In a recent conversation about Colossians 2:16-17 I used an illustration of how to properly understand the passage that brought to mind another topic: worship and singing within it.
I cannot over emphasize the effectiveness and importance of spreading the singing portion of corporate worship across the worship service, rather than 4 – 6 songs blocked together. This is not to say that a large block of songs is never appropriate; there are times when it is very much so—celebrations come to mind. Spread throughout the worship gathering, however, songs take on a context and significance that is immediate and evident, while it is almost impossible for them to carry a similar import when used together in a single set.
Furthermore, human nature is far more capable of lending kavannah (the intentional directing of one’s heart) to a single song, and then to something different, back to a song, etc. then to a large mass of songs. When used as a long set, the singing almost irresistibly becomes the pursuit of an emotion rather than an aid to uniting one’s mind/body/spirit on a truth. Similarly, in a culture of constant concerts it is difficult to resist becoming a consumer rather than an offerer when music is used as a single, lengthy set in an environment so reminiscent of a concert rather than of the Temple.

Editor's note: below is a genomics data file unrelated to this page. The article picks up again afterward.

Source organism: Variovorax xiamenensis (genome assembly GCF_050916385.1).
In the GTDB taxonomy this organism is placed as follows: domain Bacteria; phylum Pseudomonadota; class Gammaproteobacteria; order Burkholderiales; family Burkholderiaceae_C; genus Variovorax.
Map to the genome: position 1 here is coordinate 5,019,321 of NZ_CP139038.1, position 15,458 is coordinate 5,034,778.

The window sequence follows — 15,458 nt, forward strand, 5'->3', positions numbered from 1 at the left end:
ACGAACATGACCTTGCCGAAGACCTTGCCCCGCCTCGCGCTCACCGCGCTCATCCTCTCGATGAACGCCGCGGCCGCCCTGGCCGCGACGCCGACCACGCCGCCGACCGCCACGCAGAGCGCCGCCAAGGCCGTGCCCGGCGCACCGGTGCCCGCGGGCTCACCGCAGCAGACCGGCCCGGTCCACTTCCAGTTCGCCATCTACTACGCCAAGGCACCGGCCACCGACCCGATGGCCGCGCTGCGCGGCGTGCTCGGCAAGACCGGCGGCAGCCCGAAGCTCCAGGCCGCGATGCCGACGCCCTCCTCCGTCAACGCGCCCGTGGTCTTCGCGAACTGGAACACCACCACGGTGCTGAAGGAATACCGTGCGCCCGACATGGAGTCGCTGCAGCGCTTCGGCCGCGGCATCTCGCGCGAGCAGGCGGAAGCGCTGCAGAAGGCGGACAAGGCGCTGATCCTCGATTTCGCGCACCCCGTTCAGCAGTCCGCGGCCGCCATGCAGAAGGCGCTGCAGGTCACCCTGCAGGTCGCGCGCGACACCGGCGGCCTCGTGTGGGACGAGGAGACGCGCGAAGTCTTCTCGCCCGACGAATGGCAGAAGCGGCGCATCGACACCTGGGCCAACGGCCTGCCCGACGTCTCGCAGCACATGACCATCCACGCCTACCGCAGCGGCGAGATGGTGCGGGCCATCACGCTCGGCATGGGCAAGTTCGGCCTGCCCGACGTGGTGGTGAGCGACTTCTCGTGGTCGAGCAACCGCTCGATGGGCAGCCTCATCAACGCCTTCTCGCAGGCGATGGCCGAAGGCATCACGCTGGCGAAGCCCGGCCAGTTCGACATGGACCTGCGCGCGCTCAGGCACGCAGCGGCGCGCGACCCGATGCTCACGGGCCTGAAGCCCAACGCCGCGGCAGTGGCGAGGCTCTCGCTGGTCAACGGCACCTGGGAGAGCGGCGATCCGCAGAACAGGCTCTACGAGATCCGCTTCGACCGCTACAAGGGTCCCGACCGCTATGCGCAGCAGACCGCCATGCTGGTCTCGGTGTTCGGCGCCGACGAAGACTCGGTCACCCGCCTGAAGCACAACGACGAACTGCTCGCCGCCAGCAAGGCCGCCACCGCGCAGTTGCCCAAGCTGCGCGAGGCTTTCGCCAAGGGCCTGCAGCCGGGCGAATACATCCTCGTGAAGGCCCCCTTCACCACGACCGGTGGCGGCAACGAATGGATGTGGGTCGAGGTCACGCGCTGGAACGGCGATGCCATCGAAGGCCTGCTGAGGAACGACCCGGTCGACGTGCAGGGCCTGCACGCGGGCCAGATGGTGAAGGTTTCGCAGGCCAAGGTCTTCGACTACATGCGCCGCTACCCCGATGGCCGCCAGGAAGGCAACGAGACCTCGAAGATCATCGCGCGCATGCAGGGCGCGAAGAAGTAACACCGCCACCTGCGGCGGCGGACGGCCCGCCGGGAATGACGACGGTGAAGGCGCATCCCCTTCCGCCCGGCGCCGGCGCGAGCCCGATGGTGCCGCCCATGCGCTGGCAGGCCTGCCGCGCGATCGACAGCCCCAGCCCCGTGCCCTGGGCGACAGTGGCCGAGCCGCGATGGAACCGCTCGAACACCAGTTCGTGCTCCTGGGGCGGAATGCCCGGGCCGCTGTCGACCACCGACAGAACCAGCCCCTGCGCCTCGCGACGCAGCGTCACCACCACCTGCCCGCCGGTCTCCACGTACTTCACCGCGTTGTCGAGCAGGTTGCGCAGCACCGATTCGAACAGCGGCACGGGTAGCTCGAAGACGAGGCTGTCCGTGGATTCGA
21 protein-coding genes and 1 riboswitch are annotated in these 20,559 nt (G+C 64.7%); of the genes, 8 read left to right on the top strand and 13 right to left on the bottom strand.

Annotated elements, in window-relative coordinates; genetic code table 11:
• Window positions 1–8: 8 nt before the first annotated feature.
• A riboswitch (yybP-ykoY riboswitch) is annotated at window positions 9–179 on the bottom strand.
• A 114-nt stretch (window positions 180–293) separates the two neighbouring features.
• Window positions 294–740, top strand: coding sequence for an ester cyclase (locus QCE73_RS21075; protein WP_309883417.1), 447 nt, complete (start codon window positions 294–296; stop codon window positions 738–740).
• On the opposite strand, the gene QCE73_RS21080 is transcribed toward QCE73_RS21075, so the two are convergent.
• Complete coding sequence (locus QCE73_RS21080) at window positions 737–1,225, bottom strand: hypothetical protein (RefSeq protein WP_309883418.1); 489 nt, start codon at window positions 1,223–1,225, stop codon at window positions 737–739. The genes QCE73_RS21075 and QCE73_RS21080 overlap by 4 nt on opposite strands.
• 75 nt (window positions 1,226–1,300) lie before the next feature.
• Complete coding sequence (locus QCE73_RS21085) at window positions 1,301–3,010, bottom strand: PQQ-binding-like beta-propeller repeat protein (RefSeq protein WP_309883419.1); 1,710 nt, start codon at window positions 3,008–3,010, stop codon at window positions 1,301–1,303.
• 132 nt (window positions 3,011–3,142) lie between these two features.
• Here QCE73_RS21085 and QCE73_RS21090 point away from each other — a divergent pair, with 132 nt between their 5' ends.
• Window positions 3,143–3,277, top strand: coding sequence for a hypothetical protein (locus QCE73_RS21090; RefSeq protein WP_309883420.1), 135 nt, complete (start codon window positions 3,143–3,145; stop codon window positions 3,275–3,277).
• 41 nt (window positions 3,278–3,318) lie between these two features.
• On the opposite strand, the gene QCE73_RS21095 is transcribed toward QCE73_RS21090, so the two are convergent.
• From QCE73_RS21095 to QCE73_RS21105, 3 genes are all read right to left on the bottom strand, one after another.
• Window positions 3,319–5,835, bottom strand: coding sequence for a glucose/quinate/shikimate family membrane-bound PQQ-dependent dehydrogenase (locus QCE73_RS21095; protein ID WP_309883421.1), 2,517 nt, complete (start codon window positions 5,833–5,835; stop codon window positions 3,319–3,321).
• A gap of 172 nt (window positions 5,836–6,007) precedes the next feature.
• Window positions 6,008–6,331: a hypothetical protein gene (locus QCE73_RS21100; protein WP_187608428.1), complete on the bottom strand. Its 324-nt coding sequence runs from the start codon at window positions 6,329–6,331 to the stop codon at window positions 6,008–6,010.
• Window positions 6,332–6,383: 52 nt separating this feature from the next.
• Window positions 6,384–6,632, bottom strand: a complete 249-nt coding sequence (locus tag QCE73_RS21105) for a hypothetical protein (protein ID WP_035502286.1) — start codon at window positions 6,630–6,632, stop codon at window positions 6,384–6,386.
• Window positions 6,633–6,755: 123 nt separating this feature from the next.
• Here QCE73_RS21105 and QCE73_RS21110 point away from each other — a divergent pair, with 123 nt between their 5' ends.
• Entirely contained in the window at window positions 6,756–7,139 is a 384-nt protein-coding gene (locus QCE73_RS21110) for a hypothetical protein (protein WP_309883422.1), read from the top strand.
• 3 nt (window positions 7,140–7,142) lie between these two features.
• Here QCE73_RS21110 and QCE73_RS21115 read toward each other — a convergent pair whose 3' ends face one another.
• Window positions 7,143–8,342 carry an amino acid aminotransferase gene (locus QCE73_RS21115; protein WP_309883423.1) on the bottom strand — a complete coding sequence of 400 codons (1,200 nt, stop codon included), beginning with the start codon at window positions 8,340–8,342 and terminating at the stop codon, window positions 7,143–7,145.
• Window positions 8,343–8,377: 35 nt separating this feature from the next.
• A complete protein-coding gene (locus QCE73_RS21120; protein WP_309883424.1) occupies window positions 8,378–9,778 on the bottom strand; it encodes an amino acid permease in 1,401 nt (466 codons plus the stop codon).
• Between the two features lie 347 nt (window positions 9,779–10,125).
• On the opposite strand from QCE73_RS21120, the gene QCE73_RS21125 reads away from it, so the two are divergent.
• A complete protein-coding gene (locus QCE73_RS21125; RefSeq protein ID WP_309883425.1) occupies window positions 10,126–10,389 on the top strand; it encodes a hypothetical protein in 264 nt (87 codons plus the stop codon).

Music by its nature connects the mind with the emotions, and especially in our culture where music is so ubiquitous and over-utilized, it is enormously healthy to add the context of place, purpose and content to the musical offerings within the arc of a worship service.
Here is the illustration I used regarding understanding Colossians 2:16-17.
… imagine if I wrote a letter to churches today saying, “let no one judge you in regard to worship.” It would be obvious from our context (and from biblical instruction) that I was referring to worship styles, and was not saying, “don’t let anyone judge you if you decide not to practice worship.” The idea is preposterous, and the misreading of Col 2:16-17 should be equally preposterous to us if we simply read it in the context of history and Scripture.